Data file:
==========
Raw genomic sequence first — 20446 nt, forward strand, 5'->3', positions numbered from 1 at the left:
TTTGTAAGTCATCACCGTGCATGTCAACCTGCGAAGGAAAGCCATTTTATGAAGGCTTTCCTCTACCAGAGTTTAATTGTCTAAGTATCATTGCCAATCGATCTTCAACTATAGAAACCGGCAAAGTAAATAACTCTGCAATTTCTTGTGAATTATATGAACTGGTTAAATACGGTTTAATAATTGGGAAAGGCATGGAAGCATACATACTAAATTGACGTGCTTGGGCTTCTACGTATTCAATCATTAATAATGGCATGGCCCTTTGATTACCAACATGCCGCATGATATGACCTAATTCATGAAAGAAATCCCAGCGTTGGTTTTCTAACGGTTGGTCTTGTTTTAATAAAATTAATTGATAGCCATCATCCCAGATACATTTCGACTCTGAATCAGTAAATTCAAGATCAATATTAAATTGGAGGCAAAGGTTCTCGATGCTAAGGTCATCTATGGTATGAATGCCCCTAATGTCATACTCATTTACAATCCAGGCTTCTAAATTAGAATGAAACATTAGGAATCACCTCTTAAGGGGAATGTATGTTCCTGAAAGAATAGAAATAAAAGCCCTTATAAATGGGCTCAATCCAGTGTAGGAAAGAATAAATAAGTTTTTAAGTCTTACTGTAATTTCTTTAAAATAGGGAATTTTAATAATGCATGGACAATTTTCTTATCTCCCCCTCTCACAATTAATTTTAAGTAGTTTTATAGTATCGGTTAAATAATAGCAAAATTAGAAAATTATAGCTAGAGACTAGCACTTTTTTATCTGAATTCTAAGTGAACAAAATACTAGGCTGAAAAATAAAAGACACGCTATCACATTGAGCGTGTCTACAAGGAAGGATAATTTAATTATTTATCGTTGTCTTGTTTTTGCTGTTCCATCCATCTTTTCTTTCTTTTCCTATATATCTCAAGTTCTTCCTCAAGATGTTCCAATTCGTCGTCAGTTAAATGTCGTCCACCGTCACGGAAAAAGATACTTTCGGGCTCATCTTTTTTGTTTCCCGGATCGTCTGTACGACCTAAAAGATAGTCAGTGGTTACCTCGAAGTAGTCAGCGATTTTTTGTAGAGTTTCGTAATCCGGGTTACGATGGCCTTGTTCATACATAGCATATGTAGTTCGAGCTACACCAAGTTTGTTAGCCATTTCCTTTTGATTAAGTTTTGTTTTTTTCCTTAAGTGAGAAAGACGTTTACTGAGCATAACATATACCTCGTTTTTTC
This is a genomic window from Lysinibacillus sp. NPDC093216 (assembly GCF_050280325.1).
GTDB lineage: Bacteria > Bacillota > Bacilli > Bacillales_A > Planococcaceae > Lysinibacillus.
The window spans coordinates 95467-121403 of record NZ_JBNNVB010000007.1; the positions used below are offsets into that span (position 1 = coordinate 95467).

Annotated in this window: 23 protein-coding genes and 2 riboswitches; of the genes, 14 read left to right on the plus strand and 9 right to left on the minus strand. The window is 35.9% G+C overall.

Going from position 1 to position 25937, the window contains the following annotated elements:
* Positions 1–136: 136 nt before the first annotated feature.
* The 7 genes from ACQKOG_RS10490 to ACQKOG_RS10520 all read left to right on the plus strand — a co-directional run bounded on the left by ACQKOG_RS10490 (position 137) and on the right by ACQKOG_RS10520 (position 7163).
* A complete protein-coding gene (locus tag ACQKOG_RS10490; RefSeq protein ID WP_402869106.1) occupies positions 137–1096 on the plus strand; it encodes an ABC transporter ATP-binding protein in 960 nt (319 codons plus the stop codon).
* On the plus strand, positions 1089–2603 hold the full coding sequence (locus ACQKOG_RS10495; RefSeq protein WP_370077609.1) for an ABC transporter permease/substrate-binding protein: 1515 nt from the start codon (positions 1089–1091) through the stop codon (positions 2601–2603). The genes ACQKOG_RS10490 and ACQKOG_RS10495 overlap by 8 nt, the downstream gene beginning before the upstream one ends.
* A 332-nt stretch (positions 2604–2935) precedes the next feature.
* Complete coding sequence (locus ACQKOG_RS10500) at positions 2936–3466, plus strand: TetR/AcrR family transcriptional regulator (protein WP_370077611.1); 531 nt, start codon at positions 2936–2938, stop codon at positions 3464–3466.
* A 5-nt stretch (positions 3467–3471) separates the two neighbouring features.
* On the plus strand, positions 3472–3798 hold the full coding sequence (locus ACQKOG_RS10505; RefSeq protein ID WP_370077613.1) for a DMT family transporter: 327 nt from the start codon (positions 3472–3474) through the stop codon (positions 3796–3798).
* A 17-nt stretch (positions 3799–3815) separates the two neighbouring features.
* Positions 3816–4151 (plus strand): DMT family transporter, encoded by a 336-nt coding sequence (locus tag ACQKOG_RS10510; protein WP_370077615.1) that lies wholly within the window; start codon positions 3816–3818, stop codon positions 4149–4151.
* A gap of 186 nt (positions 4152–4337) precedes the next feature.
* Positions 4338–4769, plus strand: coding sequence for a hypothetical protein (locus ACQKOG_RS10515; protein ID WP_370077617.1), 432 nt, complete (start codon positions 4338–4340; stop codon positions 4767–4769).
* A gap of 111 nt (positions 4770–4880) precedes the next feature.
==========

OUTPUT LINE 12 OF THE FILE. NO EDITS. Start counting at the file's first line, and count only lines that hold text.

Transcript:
* A 332-nt stretch (positions 2604–2935) precedes the next feature.